I first discovered the Mystic Braves at the end the summer of 2011 when a friend showed me their song Trippin’ Like I Do, a beautiful escape into three minutes of stoned sunny perfection. At the time, the band was called Blackfeet Braves, and had only released an album of Demos and First Cuts on bandcamp that kept me company for the majority of the following months. The sound of those demos reminded me of what the The Great Society would have sounded like if they had been surfers playing in a smokey coffee house by the beach in 1965 – I had to go on to find out all I could about them, and I did. It was thanks to them that I discovered a whole new world of bands with the same vibe, namely the Allah-Las and The Growlers, who went on to be some of my favorite bands.
Funnily enough, when I interviewed The Growlers a few months ago we spoke about the Blackfeet Braves. In their words they were kids from San Diego who were obsessed with The Growlers and would carpool to their gigs in Costa Mesa. Since they were underage, singer Brooks Nielsen would sneak them in their shows after which they gradually started to hang out at their warehouse more and more, started experimenting with different substances and eventually started their own band.
It was after this had all happened that I started to keep up to date with them on Facebook as you do in this modern technological age. I followed their journey when they decided to move from San Diego up to Echo Park to be in the middle of their scene, I listened to the first release of their excellent debut album and participated in the saga of their name change. Threatened to be sued by Lynyrd Skynyrd‘s former drummer, Rickey Medlocke, who has a band called Blackfoot, they initially rebranded themselves as the Mystic Rabbits, after one of their earlier songs, to then settle on a mix of the two names, Mystic Braves.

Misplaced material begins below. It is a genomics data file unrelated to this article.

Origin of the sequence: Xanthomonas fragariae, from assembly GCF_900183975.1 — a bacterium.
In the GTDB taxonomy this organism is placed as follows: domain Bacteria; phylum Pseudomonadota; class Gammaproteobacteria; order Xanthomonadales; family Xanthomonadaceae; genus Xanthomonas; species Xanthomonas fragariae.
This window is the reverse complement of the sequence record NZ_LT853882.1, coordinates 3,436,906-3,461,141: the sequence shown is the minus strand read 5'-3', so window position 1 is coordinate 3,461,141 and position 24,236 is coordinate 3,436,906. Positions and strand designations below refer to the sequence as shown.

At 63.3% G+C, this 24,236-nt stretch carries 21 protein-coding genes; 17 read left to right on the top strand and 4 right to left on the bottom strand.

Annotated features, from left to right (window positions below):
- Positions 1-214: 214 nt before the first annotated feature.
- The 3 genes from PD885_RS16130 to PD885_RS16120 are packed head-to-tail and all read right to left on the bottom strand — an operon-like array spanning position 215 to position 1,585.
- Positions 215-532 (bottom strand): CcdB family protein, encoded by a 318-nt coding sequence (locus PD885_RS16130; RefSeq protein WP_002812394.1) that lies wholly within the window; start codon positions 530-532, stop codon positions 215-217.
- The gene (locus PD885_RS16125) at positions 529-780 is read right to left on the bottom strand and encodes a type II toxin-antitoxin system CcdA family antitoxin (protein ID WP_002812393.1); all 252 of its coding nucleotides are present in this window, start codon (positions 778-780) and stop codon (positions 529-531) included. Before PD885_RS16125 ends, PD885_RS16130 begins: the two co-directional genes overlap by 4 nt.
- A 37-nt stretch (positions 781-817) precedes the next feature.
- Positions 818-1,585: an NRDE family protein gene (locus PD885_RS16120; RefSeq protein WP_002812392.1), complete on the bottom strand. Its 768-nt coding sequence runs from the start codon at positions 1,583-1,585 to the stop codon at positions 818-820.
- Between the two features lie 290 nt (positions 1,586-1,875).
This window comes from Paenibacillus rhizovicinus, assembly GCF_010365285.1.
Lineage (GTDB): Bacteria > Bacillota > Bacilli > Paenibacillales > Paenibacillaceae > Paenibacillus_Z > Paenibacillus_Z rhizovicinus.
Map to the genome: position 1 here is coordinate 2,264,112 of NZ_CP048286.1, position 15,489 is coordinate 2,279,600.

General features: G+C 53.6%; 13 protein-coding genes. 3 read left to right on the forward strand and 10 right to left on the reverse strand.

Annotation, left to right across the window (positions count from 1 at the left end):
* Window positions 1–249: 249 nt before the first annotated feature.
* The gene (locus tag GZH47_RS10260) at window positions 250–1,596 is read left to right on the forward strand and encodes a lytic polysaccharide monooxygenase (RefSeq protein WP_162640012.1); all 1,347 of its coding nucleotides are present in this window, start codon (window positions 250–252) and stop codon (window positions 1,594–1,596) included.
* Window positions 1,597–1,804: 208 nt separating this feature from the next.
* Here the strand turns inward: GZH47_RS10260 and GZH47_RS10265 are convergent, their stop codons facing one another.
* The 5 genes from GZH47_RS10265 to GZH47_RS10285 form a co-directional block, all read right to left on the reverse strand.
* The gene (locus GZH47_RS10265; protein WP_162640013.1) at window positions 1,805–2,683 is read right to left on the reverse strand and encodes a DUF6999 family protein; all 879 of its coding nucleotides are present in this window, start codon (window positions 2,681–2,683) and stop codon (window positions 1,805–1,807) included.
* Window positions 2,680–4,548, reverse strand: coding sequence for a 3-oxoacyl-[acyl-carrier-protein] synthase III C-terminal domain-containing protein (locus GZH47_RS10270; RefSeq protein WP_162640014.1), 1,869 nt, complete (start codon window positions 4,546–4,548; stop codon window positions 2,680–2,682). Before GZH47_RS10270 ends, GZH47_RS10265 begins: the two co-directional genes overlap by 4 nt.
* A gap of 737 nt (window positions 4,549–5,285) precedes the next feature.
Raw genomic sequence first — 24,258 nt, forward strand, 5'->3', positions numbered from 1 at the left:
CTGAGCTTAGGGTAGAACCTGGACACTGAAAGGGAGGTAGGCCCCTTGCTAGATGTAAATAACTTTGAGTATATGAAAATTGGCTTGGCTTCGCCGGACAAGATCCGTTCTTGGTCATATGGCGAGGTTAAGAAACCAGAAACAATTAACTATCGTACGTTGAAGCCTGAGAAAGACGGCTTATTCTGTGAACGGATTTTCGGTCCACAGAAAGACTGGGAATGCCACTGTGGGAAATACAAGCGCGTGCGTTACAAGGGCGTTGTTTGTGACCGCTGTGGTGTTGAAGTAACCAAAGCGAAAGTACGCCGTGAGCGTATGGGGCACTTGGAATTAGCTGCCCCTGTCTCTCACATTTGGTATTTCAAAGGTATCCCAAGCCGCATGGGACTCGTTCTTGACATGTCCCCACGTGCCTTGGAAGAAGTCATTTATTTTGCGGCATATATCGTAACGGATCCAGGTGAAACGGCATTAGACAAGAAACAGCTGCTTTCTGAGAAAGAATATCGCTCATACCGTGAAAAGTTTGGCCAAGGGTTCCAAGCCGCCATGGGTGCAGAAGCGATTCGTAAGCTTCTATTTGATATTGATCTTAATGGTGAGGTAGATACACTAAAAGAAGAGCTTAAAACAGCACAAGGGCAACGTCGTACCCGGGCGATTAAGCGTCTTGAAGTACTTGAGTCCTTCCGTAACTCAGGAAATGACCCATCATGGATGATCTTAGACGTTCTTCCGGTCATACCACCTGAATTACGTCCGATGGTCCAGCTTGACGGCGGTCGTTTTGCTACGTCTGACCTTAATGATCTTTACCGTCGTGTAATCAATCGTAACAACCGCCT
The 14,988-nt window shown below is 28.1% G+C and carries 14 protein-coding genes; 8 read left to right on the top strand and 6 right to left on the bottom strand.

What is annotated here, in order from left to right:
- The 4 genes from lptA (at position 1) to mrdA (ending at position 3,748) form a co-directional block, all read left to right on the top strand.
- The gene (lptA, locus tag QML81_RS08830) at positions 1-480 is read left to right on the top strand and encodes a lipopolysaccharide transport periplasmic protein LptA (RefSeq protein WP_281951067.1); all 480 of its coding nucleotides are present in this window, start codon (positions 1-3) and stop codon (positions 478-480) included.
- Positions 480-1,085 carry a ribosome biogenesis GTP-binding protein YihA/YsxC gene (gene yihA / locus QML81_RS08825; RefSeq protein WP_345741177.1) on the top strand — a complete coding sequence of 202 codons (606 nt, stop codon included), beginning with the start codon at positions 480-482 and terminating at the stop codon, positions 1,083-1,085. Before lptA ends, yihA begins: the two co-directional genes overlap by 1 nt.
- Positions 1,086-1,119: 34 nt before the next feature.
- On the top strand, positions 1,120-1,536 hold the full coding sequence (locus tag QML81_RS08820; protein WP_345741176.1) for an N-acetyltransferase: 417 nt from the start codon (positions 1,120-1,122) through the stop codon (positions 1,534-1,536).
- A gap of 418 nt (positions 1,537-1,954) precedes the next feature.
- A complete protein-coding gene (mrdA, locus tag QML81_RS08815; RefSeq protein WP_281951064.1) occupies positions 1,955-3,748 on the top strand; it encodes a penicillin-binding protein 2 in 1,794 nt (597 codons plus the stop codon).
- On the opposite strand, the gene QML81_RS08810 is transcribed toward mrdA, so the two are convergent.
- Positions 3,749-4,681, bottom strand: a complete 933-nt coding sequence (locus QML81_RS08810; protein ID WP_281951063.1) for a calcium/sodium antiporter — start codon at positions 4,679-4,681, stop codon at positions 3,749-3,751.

Now their second album, Desert Island, is ready to be released (April 29th on Lolipop Records) and needless to say I’m stoked with anticipation. The second cut to be released, which gives the album its name is a natural evolution of their sound, which has now expanded to a quintet, allowing for more interplay with the organ and their signature jangly Eastern scaling guitars.
You’ve washed up on a beach, your thoughts are shipwrecked and your mind tries to make sense of your new surroundings but as you get up to find some shade and water you start to think of all that’s left behind and in a moment of weakness fall back on your knees. When you come to you are in the shade, under lush green vegetation and vividly colored flowers are the frame to a friendly indigenous face that is taking care of you, feeding you fresh water and healing your body from the sun. The same face puts a crown of exotic flowers on your head and feeds you a potion to heal your thoughts and your heart. Your mind travels to another a new and confusing dimension, that brings your soul at home with your love, where it belongs.
Check out the video for Desert Island, a kaleidoscopic beach homage to El Topo below and look out for their record on April 29th, it’s gonna be the soundtrack of your summer!